An Endocervical Curettage is a minor diagnostic procedure done in the office for women to determine the status of the inside lining of the cervix. It is performed by inserting a small instrument, smaller than a pencil, into the cervix and taking a specimen of tissue for analysis.

During the Procedure

The procedure is best done when a woman is not having her period. This gives the doctor a better view of the cervix. For at least 24 hours before the test, you should not

As with a pelvic exam, you will lie on your back with your feet raised and placed on foot rests for support. A speculum will be used to hold apart the vaginal walls so that the inside of the vagina and the cervix can be seen.

Endocervical curettage consists of inserting a small, sharp, scoop-shaped instrument (curette) into the passageway through the cervix (cervical canal) to obtain tissue. The curette is used to scrape a small amount of tissue from high inside the cervical canal which will be sent to a lab to be examined.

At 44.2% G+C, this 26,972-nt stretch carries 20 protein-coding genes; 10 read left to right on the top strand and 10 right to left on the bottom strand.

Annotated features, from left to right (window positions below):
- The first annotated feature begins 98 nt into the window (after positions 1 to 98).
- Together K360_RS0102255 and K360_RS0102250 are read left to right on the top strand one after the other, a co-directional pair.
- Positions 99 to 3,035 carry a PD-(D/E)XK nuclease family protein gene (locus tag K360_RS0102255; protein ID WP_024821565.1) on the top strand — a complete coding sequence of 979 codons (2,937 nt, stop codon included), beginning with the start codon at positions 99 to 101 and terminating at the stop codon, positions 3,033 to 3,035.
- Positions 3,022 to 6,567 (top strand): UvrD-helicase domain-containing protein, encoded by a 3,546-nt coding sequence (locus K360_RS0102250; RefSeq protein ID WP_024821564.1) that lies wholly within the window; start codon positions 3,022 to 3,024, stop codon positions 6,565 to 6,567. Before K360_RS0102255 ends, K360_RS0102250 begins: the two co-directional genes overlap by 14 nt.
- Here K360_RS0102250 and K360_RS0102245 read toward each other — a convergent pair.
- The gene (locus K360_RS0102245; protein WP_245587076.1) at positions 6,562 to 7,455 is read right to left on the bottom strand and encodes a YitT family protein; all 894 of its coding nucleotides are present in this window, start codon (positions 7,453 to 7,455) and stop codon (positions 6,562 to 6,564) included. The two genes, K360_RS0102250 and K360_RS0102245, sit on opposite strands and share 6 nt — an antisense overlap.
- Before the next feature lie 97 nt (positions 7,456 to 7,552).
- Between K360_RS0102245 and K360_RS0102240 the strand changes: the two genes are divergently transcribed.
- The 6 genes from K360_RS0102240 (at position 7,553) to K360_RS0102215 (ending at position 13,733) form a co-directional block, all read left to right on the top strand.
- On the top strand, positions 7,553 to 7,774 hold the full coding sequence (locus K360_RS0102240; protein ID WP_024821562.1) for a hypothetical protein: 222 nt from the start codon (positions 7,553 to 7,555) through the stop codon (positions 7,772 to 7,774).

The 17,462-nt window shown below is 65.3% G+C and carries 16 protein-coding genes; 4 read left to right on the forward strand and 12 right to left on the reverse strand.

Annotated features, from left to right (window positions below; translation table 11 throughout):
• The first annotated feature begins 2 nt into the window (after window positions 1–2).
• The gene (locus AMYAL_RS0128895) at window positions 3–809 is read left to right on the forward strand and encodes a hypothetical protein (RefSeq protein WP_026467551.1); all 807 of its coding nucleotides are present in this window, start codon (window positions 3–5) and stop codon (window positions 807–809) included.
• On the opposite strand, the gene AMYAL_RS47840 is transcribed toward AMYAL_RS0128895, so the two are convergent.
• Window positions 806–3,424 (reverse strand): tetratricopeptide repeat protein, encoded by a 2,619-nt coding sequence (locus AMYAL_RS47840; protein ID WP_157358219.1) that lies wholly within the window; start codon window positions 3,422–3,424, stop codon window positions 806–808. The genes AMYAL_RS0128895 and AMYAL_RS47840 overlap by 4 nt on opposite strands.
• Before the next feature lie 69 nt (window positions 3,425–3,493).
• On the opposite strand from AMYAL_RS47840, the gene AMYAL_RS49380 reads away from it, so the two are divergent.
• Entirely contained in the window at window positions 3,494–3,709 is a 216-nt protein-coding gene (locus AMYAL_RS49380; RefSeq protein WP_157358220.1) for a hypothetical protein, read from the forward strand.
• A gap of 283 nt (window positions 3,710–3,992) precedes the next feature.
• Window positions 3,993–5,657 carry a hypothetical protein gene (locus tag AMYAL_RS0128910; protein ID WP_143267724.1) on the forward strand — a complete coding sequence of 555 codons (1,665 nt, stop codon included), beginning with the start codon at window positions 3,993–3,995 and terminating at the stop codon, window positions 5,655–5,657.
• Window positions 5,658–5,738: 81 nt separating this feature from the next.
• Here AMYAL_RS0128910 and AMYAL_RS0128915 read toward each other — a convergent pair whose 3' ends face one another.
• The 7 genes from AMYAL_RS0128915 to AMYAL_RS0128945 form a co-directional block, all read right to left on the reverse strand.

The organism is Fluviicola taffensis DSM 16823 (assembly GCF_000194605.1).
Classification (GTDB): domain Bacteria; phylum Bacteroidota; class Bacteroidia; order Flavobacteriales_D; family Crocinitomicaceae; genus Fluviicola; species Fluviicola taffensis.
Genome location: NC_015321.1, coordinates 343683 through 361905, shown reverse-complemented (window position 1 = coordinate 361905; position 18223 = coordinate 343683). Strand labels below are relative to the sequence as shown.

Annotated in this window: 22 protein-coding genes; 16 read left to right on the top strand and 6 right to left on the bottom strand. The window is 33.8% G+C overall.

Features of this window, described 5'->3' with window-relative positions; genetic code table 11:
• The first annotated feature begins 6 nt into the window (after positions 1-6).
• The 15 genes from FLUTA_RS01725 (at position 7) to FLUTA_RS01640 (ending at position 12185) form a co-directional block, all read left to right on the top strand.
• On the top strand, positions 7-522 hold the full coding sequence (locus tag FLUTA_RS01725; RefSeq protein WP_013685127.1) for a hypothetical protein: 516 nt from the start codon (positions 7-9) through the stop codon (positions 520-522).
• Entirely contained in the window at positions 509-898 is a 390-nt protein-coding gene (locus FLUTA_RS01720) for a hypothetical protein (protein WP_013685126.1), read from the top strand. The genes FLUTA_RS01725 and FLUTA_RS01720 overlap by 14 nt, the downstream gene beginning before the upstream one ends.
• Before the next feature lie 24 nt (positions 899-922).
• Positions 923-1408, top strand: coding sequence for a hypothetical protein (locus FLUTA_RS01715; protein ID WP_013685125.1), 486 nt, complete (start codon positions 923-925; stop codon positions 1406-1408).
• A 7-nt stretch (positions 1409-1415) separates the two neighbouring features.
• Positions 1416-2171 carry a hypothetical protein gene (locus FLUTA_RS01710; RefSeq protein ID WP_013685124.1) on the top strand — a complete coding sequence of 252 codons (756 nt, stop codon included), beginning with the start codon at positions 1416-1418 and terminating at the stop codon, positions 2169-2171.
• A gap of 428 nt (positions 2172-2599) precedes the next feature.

The procedure only takes a few minutes to complete. There can be some cramping (similar to a menstrual cramp) during and/or after the procedure.


The tissue will be studied in a lab. When biopsy results come back from the lab, your doctor will discuss them with you. Depending on the results, you may need to be checked more often, or you may need further testing or treatments.


You may have a little spotting for a couple of days. Your vagina may feel sore for 1 or 2 days. You may have some vaginal bleeding.

You also may have a dark discharge for a few days. This may occur from medication used to help stop bleeding at the biopsy site. You may need to wear a sanitary pad until the discharge stops.

Your doctor may suggest you limit your activity for a brief time. While the cervix heals, you will be told not to put anything into your vagina for a short time:

Call your doctor right away if you have any of these problems: